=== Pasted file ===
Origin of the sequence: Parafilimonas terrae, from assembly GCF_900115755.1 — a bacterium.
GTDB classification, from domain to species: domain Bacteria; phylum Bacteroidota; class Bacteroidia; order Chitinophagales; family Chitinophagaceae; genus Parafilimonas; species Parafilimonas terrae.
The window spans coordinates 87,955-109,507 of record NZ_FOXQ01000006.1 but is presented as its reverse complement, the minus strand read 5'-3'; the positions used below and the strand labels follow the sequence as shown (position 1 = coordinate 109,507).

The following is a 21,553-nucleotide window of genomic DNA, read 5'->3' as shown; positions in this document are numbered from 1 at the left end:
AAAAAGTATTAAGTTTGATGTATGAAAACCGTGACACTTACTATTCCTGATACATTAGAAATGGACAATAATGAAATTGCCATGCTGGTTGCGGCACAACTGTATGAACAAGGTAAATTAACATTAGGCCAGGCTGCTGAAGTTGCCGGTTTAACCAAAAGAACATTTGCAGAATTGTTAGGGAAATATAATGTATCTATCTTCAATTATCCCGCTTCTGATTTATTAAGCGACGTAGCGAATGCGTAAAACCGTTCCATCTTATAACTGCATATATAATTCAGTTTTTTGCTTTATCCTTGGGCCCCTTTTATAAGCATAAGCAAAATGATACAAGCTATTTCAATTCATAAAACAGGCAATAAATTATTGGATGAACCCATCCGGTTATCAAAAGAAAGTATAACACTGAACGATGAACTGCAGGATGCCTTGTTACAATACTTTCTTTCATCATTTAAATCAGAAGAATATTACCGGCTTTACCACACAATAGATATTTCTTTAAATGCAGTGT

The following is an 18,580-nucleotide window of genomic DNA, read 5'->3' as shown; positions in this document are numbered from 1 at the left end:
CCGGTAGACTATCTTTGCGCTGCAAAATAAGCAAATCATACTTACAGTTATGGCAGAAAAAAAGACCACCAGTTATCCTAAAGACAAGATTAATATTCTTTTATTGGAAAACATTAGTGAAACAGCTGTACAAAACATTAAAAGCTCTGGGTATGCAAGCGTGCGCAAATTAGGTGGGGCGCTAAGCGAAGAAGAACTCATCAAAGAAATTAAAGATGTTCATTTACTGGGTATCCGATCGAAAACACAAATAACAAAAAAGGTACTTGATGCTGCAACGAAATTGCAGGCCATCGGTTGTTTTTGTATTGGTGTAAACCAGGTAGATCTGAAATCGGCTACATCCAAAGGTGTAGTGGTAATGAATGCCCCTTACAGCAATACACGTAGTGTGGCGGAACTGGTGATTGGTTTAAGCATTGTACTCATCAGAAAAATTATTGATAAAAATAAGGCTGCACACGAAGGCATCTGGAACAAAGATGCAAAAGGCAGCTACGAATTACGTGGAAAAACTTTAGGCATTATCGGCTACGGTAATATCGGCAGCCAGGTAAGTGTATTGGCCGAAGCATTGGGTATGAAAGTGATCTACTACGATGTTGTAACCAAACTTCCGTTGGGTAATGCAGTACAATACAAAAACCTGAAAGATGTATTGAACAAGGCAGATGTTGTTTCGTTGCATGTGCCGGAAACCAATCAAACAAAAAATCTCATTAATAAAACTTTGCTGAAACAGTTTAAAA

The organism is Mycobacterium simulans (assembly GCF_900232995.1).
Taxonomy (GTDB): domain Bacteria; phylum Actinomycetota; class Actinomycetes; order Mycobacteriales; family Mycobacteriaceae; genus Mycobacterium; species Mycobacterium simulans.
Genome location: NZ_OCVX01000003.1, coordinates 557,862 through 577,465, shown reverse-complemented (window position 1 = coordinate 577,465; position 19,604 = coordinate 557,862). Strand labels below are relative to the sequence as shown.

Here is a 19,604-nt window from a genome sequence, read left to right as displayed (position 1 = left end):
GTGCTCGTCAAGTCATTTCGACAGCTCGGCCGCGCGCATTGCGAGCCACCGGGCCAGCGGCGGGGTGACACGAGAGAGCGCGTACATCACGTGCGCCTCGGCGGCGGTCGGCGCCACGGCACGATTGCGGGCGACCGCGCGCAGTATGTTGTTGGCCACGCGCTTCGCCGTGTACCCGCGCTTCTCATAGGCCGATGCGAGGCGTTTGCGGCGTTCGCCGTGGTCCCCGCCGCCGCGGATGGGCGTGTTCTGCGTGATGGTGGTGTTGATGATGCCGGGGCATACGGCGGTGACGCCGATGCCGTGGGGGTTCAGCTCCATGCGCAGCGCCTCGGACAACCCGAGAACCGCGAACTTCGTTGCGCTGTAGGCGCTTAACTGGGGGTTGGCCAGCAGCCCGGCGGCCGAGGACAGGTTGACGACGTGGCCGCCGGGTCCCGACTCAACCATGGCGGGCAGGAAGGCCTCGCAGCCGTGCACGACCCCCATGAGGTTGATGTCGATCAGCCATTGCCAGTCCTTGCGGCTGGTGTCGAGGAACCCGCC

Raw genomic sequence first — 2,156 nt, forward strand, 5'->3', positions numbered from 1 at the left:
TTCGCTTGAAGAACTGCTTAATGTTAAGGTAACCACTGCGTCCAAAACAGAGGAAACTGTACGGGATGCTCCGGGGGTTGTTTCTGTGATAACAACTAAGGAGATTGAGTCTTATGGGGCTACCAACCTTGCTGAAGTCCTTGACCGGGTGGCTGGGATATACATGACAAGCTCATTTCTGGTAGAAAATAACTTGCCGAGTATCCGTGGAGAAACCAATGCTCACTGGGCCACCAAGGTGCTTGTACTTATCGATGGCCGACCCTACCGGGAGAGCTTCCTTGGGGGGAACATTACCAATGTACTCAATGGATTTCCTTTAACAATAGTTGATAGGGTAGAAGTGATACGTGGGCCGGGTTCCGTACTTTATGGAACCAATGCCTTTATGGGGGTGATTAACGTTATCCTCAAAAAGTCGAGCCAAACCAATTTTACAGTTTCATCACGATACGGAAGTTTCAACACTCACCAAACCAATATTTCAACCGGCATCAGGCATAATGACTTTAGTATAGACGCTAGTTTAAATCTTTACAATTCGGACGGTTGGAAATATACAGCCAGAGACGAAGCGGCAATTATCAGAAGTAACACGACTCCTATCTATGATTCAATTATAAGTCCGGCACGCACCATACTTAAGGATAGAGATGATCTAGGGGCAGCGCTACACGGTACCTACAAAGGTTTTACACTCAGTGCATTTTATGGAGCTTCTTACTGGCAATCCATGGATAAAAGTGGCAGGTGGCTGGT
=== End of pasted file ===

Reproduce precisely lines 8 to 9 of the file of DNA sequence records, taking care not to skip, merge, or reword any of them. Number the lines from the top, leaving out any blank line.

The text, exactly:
The organism is Mycobacterium simulans (assembly GCF_900232995.1).
Taxonomy (GTDB): domain Bacteria; phylum Actinomycetota; class Actinomycetes; order Mycobacteriales; family Mycobacteriaceae; genus Mycobacterium; species Mycobacterium simulans.